Where the Río Cau Cau joins the winding Río Calle Calle to form the Río Valdivia, the city of Valdivia (population 129,952) is 162 kilometers southwest of Temuco and 35 kilometers west of the Panamericana via Mafil; it is 107 kilometers north of Osorno and 46 kilometers from the Panamericana via Paillaco.
Valdivia’s major economic and recreational feature is its namesake river while, downstream, several colonial historical monuments are the destinations of frequent excursions. The presence of the Universidad Austral and its many students contribute to an active cultural life, with frequent performing-arts events.
In recent years, though, Valdivia has garnered unfortunate publicity because waste from the nearby Celco pulp mill has devastated black-necked swans at the Río Cruces nature sanctuary—a disaster that’s raised environmental awareness among much of the populace.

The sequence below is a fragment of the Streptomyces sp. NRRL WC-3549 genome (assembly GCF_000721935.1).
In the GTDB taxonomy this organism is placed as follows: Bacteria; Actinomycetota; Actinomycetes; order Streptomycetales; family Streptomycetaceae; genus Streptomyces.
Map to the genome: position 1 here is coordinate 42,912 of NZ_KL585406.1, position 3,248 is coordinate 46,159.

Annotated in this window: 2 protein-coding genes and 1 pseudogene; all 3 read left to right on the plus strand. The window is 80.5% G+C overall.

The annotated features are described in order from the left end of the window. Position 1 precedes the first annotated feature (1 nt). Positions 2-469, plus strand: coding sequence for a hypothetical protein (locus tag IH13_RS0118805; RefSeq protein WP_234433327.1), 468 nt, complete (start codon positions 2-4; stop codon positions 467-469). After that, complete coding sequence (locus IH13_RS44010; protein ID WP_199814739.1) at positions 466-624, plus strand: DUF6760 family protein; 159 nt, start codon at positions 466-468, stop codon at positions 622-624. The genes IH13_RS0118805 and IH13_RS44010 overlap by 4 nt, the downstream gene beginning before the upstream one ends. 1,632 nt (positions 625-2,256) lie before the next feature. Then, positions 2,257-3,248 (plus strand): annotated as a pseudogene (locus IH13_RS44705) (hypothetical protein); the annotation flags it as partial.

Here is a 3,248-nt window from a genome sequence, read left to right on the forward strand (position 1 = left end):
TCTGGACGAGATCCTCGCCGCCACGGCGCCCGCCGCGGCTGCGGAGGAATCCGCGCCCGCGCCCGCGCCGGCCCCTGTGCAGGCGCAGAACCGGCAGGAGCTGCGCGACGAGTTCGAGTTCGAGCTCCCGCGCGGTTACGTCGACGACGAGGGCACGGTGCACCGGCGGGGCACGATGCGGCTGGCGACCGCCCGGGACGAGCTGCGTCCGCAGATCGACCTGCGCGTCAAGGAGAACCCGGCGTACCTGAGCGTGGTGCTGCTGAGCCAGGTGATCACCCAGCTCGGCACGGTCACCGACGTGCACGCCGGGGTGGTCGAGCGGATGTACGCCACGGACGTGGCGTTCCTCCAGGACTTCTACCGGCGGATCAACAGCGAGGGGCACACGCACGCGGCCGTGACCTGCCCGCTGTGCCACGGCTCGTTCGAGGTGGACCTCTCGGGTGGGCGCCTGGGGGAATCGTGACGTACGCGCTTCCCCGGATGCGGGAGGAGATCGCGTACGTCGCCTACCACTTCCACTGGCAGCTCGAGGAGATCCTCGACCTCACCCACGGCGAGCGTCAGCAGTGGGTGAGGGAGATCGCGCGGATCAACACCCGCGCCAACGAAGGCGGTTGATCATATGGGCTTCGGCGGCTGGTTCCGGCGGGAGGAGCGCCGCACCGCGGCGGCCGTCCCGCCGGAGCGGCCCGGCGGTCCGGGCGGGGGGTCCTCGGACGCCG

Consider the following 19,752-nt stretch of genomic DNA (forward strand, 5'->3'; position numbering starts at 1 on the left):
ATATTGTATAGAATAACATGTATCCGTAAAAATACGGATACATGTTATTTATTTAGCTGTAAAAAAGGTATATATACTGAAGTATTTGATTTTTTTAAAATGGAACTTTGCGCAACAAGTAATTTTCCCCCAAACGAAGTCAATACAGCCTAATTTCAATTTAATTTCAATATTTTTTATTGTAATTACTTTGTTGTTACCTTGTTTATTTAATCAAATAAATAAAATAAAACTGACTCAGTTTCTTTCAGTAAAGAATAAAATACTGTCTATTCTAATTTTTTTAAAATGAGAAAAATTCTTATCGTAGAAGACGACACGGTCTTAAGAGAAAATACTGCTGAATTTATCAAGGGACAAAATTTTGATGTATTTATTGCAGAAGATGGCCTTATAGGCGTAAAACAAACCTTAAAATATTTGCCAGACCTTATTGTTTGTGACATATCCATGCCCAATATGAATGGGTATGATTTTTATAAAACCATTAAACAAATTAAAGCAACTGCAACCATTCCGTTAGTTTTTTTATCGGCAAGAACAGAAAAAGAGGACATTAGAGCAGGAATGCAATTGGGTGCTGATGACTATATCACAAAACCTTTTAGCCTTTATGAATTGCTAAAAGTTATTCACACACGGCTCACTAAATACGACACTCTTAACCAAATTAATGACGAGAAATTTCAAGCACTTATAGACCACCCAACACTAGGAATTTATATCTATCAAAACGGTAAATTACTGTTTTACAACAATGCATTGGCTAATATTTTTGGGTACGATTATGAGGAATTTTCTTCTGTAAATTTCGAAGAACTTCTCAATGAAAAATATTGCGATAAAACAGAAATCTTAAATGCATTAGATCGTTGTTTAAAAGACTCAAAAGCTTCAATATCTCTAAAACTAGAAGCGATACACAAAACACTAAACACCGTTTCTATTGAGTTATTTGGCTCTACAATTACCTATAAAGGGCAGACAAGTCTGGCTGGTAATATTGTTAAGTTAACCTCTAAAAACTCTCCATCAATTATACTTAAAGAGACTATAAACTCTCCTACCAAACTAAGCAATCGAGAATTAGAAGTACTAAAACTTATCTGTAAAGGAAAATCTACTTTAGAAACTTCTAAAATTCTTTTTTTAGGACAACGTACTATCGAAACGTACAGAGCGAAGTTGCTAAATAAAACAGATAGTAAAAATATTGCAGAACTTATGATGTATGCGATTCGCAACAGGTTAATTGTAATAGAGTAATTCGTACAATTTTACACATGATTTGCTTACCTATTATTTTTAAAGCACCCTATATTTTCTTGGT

In terms of political geography, changes may be in the works as the province of Valdivia is lobbying to become Chile’s 13th region, the Región de los Ríos, separating from Region X (Los Lagos). If this happens, Valdivia would become the regional capital.
Valdivia’s Terminal de Buses (Anfión Muñoz 360, tel. 063/212212) is about eight blocks west of Plaza de la República. There are frequent services along the Panamericana from Santiago to Puerto Montt and intermediate points, and on to Chiloé.
Regionally, Buses Jac (tel. 063/212925) goes to Temuco and to Villarrica and Pucón. Other regional carriers include Buses Pirehueico (tel. 063/218609) to Panguipulli and Buses Cordillera Sur (tel. 063/229533) to other interior Andean lake destinations.
EFE is due to commence service to Temuco from Estación Valdivia (Ecuador 2000, tel. 063/214978).
© Wayne Bernhardson from Moon Chile, 2nd edition